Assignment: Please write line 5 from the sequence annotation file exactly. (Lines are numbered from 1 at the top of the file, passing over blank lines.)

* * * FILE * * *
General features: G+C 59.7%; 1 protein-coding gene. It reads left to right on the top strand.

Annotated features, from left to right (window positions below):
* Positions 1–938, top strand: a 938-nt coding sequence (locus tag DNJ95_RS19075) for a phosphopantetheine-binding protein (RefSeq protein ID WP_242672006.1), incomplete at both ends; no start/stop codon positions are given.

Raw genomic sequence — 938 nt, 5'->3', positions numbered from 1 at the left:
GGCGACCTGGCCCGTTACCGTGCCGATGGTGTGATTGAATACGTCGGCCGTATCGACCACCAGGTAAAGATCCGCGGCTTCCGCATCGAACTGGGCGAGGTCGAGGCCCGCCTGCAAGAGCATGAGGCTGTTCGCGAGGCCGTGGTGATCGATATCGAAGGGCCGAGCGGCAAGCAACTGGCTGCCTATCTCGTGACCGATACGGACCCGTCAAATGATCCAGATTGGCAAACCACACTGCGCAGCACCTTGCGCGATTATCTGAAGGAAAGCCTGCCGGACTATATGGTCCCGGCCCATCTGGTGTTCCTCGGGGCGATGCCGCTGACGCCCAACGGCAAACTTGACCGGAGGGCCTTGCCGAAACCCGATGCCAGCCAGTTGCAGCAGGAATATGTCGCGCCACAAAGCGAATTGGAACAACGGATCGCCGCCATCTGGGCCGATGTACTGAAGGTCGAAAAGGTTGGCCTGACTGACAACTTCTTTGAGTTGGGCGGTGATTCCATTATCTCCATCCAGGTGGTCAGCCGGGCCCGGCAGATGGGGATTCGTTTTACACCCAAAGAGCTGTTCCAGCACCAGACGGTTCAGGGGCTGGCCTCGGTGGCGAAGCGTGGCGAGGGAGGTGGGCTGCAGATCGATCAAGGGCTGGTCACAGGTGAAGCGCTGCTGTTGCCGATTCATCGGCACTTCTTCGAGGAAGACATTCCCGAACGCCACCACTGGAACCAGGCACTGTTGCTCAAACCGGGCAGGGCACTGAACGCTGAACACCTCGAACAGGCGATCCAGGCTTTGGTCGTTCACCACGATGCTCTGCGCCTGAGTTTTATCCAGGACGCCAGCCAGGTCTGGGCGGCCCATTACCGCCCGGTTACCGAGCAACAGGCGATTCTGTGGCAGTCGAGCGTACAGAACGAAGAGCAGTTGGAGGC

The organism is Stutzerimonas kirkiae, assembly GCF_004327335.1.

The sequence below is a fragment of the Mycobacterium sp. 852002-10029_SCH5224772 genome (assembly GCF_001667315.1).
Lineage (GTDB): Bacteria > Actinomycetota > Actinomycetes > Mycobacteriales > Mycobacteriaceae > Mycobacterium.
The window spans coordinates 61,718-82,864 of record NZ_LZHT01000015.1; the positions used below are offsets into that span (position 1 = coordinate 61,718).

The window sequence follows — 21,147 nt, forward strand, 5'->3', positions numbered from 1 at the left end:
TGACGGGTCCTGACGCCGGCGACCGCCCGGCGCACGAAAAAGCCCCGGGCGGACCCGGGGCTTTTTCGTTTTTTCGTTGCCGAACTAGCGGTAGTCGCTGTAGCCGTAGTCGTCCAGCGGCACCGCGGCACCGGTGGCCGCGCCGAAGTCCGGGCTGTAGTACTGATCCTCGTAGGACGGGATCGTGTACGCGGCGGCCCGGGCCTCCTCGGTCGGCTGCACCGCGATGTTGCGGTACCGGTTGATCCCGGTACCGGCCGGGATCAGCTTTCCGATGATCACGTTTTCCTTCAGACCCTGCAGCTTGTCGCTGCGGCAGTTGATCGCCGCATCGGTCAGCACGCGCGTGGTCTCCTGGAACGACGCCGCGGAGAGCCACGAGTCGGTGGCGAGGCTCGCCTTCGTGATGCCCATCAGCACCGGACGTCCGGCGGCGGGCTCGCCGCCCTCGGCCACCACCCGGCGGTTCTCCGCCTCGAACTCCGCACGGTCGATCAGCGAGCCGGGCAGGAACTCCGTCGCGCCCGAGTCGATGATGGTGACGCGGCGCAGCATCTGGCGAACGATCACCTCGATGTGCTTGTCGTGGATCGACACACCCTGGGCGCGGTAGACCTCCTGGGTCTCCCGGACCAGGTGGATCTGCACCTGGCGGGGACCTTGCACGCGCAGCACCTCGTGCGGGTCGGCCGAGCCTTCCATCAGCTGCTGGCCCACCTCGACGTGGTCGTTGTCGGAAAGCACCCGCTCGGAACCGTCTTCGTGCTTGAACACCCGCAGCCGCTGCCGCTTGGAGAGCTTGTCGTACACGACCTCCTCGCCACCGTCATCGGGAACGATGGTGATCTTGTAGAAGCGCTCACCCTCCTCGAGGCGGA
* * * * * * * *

GGCGACCTGGCCCGTTACCGTGCCGATGGTGTGATTGAATACGTCGGCCGTATCGACCACCAGGTAAAGATCCGCGGCTTCCGCATCGAACTGGGCGAGGTCGAGGCCCGCCTGCAAGAGCATGAGGCTGTTCGCGAGGCCGTGGTGATCGATATCGAAGGGCCGAGCGGCAAGCAACTGGCTGCCTATCTCGTGACCGATACGGACCCGTCAAATGATCCAGATTGGCAAACCACACTGCGCAGCACCTTGCGCGATTATCTGAAGGAAAGCCTGCCGGACTATATGGTCCCGGCCCATCTGGTGTTCCTCGGGGCGATGCCGCTGACGCCCAACGGCAAACTTGACCGGAGGGCCTTGCCGAAACCCGATGCCAGCCAGTTGCAGCAGGAATATGTCGCGCCACAAAGCGAATTGGAACAACGGATCGCCGCCATCTGGGCCGATGTACTGAAGGTCGAAAAGGTTGGCCTGACTGACAACTTCTTTGAGTTGGGCGGTGATTCCATTATCTCCATCCAGGTGGTCAGCCGGGCCCGGCAGATGGGGATTCGTTTTACACCCAAAGAGCTGTTCCAGCACCAGACGGTTCAGGGGCTGGCCTCGGTGGCGAAGCGTGGCGAGGGAGGTGGGCTGCAGATCGATCAAGGGCTGGTCACAGGTGAAGCGCTGCTGTTGCCGATTCATCGGCACTTCTTCGAGGAAGACATTCCCGAACGCCACCACTGGAACCAGGCACTGTTGCTCAAACCGGGCAGGGCACTGAACGCTGAACACCTCGAACAGGCGATCCAGGCTTTGGTCGTTCACCACGATGCTCTGCGCCTGAGTTTTATCCAGGACGCCAGCCAGGTCTGGGCGGCCCATTACCGCCCGGTTACCGAGCAACAGGCGATTCTGTGGCAGTCGAGCGTACAGAACGAAGAGCAGTTGGAGGC